SIXTY YEARS AGO along the docks of Shilshole Bay, Ray Lichtenberger began selling coffee out of his bait shop and boat-rental outfit. Into the sky he raised a huge red neon sign, flashing RAY’S, and through the 1950s and ’60s that sign came to represent a skiff for rent, and, in time, a decent plate of fish-and-chips. To fishermen arriving from the frigid isolation of the Bering Straits, however, Ray’s red beacon signaled something more. It was the portal to civilization.
In a very real way that’s how Ray’s has functioned in this town ever since. When investors bought the place from Lichtenberger in 1973 and turned it into the destination restaurant Ray’s Boathouse , it quickly became one of the first important tourist restaurants in a region pretty much limited to Canlis and the Space Needle. Among the investors were Duke Moscrip, who went on to found the Duke’s restaurant empire, and later Jack Sikma, former star Seattle SuperSonic—titans who embodied Seattle’s rise to prominence in the ’70s and ’80s.
But it was owner Russ Wohlers who steered Ray’s into the waters of legend. In 1979 he appointed chef Wayne Ludvigsen, whose obsession with pristine seafood, intuitive restraint in cooking it, and pitch-perfect imagination heralded Seattle’s new era of culinary sophistication. His was the revolutionary idea, now commonplace, that fine food requires the freshest ingredients. Through Ludvigsen’s sources, Ray’s introduced local palates to regional delicacies they weren’t getting elsewhere, things like singing scallops and Olympia oysters. Plenty of folks—myself among them—savored their first Copper River salmon at Ray’s. Ludvigsen’s kitchen pioneered the practice of buying its fish right off the docks. The guy even knew who to steal from, as evidenced by Ludvigsen’s co-opting of the sake kasu black cod that Shiro Kashiba was doing over at Nikko.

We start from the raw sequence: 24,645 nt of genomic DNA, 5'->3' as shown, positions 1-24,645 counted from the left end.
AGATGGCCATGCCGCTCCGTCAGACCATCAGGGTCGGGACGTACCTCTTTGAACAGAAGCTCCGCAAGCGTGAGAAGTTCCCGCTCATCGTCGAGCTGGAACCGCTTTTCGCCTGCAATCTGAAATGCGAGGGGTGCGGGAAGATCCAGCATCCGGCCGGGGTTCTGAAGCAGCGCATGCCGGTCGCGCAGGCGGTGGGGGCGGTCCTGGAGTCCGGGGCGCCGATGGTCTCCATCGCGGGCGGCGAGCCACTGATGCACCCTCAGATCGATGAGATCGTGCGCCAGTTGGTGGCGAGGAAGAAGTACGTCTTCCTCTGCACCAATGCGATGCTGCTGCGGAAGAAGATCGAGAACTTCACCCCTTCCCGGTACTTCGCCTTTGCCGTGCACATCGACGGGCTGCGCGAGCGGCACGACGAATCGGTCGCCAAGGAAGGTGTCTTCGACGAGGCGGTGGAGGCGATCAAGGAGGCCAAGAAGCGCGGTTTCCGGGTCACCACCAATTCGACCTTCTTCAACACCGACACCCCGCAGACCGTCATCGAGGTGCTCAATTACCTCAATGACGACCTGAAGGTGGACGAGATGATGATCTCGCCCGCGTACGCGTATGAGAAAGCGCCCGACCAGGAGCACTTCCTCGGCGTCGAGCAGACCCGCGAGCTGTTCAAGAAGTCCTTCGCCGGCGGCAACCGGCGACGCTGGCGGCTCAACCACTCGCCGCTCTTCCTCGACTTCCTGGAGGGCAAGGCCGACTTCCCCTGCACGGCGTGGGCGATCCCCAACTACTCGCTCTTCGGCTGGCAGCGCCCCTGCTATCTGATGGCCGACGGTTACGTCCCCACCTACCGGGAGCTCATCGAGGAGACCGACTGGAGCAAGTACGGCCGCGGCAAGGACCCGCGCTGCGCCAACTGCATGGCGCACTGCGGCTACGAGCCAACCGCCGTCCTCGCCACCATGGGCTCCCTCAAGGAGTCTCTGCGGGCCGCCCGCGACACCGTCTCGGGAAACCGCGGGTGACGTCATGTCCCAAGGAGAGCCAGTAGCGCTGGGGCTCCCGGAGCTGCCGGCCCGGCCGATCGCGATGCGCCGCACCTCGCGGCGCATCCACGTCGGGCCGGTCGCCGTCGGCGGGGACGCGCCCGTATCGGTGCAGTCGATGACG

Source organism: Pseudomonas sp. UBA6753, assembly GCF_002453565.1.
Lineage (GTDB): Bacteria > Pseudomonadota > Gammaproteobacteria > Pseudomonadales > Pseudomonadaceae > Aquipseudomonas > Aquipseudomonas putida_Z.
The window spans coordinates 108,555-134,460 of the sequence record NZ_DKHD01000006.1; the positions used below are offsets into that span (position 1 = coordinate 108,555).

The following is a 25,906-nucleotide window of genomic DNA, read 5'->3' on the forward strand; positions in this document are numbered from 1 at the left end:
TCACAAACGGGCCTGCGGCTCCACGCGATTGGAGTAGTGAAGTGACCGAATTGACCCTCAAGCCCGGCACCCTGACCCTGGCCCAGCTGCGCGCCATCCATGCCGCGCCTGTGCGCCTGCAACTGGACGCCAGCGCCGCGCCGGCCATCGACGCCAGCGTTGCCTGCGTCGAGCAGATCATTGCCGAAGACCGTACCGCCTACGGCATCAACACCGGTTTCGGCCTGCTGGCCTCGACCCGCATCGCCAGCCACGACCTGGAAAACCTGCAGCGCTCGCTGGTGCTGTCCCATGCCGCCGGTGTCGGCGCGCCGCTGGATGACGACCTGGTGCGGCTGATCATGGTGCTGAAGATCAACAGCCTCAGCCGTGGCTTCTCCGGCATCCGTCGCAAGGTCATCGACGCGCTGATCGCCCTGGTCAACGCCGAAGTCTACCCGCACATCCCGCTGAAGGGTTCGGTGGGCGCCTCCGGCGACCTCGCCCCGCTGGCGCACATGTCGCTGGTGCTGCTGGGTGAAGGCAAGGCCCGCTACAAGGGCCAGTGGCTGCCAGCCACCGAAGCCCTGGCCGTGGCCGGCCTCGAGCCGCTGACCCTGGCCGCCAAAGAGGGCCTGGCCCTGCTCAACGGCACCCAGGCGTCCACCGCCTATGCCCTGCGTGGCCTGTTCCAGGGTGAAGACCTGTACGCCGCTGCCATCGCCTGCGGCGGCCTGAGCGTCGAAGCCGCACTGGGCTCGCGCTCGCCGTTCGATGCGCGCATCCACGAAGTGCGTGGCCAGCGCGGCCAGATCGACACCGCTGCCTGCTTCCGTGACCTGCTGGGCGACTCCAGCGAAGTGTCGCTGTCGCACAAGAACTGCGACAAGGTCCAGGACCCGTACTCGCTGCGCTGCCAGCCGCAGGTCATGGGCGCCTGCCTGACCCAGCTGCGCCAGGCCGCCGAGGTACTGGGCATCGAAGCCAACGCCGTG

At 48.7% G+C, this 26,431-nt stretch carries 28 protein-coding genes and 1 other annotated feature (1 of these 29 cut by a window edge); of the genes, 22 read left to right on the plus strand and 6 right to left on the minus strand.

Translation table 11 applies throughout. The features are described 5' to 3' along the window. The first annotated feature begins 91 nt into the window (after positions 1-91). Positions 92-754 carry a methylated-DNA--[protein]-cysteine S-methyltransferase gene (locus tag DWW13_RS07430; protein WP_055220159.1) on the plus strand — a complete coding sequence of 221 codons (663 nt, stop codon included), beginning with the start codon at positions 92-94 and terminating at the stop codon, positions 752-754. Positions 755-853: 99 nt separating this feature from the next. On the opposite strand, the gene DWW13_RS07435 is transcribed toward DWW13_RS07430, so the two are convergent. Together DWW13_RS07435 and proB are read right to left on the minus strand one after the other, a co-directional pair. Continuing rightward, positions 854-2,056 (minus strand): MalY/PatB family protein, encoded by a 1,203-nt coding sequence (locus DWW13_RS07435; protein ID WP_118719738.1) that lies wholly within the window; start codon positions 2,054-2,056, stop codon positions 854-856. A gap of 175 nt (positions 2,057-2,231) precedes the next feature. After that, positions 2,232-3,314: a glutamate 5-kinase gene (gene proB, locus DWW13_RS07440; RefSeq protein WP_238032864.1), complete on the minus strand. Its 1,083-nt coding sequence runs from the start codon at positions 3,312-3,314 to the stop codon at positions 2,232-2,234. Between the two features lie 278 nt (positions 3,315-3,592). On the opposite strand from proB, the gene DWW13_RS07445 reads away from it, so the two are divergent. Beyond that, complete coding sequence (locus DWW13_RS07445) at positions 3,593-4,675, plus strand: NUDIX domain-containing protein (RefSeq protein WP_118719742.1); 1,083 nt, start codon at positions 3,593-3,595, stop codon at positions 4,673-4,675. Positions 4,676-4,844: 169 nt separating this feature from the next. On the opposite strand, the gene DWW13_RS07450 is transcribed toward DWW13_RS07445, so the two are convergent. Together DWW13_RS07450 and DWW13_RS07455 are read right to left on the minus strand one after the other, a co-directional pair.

Northwest Cuisine was born, with Ludvigsen as primary midwife, and suddenly Ray’s was lauded upon the national stage. And that’s why it made front-page headlines in 1987 when an electrical fire burned the place down to the pier. A rebuild renewed its interior—now Ray’s Boathouse on the main floor, the more casual Ray’s Café up top—and its reputation, which remained solid even after a new chef, Charles Ramseyer, took over in 1993.
Fourteen Copper River salmon runs later finds Ramseyer freshly departed for Manhattan, hired away to run the splashy new Northwest restaurant Wild Salmon. Taking over from Ramseyer is his longtime deputy Peter Birk, who plans no great changes.
Seemed like a good time to see what changes that would bring.
I can’t count the number of times I’ve been to Ray’s—at least once as a prom date, a few times as a barfly, several more as a tour guide, maybe half-a-dozen as a hired gun—and every time I am freshly seized by the perfume of sea salt and creosote, completely distinctive to Ray’s, that greets me along with the valet. Inside of course is Ray’s bigger distinction—that shocking pewter 180 of sky and sea and mountain range that never fails to draw a gasp from even wizened natives like me. The interior was wisely designed to recede, which it does with its neutral palette and raw beams and patented Northwest lack of pretension. No white cloths cover these wood tables, so the effect is one of timber marching to the edge of the sea. When the natural world intercedes, as it did when a great blue heron posed shrug-shouldered on a piling just offshore from our table, it is to Ray’s credit that it feels of a piece with the decor.